Statue of Liberty
Statue of Liberty
The Statue of Liberty towers over the entrance of the New York harbor. The statue presents a woman, draped in a robe, holding a torch in her right hand and tablet in the left. On the tablet is inscribed “July IV MDCCLXXVI,” which represents the sonnet “The New Colosus” written by Emma Lazarus. For U. S citizens, the statue of liberty is a sign of freedom and prosperity, but these views are based on false beliefs and inaccurate information.
The most common story about the statue is that it was given to the U. S from the French as a gift, celebrating the 100th anniversary of America as a country. The true story is much more interesting and reveals the history behind the Statue of Liberty. The statue was originally called “Light of Asia”. It was intended as a gift to the newly inaugurated Egyptian king, Seuz Canal, by the Turkish and funded by its treasury. The statue was designed by Frederick Auguste Bartholdi, a frenchman and one of the most respected sculptures of the 1800’s.
The entrance of the canal was to be crowned with a statue depicting a woman towering above the harbor. She was to be draped in a graceful loose robe, wearing a crown with seven spikes on her head to represent the Ottoman Sultan whose title was the ‘King of Seven Seas. ’’(False np) By the time the statue was finished, the Egyptians had won its independence from the Ottomans in the Ottoman war. The new ruler of Egypt, Hidiv Ismail, had many objections to having this statue placed in the middle of the canal, in front of his harbor, one being that such a statue would create mortal sin because it was more pleasing to look at than statues of gods.
Another reason being that the statue was of a woman which would create many problems and would go against many Muslim beliefs. Because of this, the statue never left France and was put into storage until a suitable location could be found for it. A year later, in 1864 the Civil War ended with the U. S emerging as a free, democratic, and powerful country. The French, quickly realizing this, wanted to ensure friendship and camaraderie with America. The French decided to give the Statue of Liberty to the U. S as a 100th anniversary gift commemorating its independance.
The statue was broken down into three hundred pieces and put into two hundred and fifteen crates. It arrived on the shores of New York on June 17, 1885 but wasn’t fully assembled until a year later in 1886. Bartholdi performed the inauguration at the dedication ceremony on October 18, even though he knew that his art was not meant for the United States and was fully funded by the Turkish. The statue’s one hundred and fifty foot pedestal was designed by Richard Hunt and built by General Charles Stone with a final cost of 270,000 dollars.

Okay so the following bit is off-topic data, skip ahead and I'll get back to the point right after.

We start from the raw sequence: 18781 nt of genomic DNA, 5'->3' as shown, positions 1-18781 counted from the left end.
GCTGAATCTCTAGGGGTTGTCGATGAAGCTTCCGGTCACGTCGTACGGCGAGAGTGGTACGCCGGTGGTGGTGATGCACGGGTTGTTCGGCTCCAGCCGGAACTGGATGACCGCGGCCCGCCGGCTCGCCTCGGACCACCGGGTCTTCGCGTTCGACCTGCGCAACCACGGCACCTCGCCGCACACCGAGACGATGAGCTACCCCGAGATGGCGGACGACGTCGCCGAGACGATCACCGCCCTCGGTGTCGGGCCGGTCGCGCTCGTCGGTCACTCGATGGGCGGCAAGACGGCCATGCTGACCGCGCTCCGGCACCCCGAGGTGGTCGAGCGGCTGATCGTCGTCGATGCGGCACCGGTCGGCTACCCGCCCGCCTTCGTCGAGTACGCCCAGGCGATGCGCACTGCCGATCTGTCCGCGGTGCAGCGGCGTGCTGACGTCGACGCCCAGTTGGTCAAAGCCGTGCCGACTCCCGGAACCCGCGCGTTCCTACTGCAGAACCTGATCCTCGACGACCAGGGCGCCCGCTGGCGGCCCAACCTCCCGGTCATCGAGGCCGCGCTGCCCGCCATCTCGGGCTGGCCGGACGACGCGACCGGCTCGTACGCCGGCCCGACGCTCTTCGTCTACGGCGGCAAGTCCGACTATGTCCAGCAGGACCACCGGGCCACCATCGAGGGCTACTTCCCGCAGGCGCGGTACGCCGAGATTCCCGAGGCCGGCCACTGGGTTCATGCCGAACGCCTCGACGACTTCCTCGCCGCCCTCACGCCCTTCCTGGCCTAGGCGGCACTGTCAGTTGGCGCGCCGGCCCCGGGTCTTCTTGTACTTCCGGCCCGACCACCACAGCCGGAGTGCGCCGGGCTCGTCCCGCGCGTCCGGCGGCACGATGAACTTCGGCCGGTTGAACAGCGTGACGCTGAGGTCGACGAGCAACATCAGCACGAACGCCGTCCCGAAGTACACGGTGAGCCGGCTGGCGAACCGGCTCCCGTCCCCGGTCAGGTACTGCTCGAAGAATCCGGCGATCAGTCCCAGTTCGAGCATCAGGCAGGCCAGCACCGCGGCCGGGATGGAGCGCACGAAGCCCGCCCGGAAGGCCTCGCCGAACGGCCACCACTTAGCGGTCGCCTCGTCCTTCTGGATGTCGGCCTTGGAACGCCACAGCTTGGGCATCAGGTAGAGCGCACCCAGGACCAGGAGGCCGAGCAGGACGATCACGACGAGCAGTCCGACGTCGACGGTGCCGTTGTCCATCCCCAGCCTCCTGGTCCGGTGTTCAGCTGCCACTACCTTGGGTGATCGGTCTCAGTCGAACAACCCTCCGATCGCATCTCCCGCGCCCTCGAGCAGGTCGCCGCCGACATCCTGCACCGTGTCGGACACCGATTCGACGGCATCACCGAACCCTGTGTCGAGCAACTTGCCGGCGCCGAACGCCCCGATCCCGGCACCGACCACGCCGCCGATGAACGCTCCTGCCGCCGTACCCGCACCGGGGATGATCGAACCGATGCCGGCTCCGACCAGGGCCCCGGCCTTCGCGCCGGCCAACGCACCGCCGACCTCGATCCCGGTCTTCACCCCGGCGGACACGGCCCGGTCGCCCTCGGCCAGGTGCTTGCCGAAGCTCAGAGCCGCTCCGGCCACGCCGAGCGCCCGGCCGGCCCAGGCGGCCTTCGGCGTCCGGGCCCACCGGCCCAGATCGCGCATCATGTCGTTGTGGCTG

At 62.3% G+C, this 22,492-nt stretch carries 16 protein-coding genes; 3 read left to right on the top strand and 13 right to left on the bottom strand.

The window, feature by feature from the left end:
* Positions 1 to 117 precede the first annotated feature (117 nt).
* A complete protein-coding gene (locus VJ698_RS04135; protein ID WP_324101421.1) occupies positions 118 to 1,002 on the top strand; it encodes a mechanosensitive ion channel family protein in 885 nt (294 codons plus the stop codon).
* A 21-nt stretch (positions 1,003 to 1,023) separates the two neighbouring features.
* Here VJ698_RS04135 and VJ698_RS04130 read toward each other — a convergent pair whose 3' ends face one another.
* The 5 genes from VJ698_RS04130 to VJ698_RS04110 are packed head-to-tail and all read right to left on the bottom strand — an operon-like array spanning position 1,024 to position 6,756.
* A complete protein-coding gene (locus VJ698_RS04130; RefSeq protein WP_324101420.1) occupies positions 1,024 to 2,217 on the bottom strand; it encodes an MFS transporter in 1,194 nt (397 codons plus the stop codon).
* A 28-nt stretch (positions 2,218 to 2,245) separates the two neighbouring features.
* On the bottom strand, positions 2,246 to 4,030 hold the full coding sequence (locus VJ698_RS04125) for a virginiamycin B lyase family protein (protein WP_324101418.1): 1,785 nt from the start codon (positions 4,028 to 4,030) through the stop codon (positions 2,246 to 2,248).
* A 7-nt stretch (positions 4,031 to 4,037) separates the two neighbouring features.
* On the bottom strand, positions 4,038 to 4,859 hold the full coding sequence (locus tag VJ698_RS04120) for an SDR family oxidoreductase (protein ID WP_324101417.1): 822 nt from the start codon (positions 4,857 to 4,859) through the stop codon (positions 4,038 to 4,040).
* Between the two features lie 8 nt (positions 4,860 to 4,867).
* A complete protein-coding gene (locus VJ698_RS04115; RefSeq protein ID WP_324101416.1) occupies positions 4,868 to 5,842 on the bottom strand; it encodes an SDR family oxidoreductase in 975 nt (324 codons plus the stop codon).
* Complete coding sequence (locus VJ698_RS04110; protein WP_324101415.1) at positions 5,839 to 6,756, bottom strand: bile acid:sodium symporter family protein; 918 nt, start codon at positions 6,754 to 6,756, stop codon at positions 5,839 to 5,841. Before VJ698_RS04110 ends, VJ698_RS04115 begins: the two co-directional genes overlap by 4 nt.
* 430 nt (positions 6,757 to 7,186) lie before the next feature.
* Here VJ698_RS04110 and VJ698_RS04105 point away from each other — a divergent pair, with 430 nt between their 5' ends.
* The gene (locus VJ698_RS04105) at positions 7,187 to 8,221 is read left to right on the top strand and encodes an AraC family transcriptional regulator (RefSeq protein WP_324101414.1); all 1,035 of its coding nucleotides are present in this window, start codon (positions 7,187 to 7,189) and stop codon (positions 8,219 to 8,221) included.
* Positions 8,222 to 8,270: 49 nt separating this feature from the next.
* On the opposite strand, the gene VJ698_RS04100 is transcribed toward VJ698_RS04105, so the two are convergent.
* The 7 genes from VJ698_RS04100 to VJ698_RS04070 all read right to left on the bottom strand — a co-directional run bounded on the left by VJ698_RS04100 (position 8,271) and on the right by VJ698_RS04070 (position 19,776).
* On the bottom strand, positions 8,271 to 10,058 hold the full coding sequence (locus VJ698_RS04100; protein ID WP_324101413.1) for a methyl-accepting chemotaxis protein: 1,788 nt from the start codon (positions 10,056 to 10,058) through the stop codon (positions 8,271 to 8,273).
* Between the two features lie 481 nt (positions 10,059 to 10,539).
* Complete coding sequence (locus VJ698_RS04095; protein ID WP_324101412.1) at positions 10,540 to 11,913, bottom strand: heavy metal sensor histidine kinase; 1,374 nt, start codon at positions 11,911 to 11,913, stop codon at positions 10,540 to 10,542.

On top of this pedestal, the statue stands over 300 feet tall and is held together by a thick steel frame. The actual statue has the appearance of a green tint and is commonly misinterpreted as green paint. This was not on purpose. All three hundred pieces of the statue are made of 3/32 inch thick pure copper plates and when pure copper is left alone it reacts with oxygen to create the green tint. To create the intricate shapes and designs on the statue, Using the repousse method, molds were taken of the framework to create the delicate designs of the statue.
The copper was then heated and pounded with mallets until the desired shape was met. To me, the statue is of a women, dressed in a long robe, with a torch in her right hand and a tablet in the left. Her headpiece reminds me of a crown of a king. It also reminds me of the greek God, Poseidon, God of the ocean. He wore a seven spiked crown, almost exactly like the one she is wearing and it is a representation that he rules the seven seas of the world. The statue looks like it was made from some type of cement or granite from afar.
These materials seemed better fitting than any other because they are strong and able to support the weight of the statue as well as the harsh conditions it endures. The closer you get to the statue the easier it is to tell what it’s made of. The outside is not rough at all like cement but it’s smooth and almost glossy representing that characteristics of a metal. The statue also looks as if it was painted with a light greenish blueish paint. The size of the statue huge and can be seen from miles away. It’s fascinating to learn how Bartholdi created this piece of art with the limited materials and knowledge of the 1800’s compared to today.
This piece of art brings out a feeling that no other artwork can produce. The Statue of Liberty is a huge monument known throughout the nation as a symbol of hope and freedom, yet Americans didn’t have the right to accept it because it wasn’t the French’s property to begin with. Knowing this, the Statue of Liberty does not represent those things to me. It serves as a reminder of America’s struggles to be a first world country and the successes of the Civil War. My four-panel artwork illustrates the loss of value the statue of liberty would have if the U. S population found out about its true history.
The first piece of art shows the first signs of neglect towards the structural needs of the statue. Less money is collected from tourism so the need to reinforce the statue is not met. The second drawing depicts the statue as not only neglected but not even memorable to passers-by due to the dirty and unkempt appeal. The last drawing shows the full deterioration of the once famous and symbolic statue, which now represents another piece of history that Americans may or may not want to remember.
Subject: New York City,
University/College: University of California
Type of paper: Thesis/Dissertation Chapter
Date: 6 October 2016
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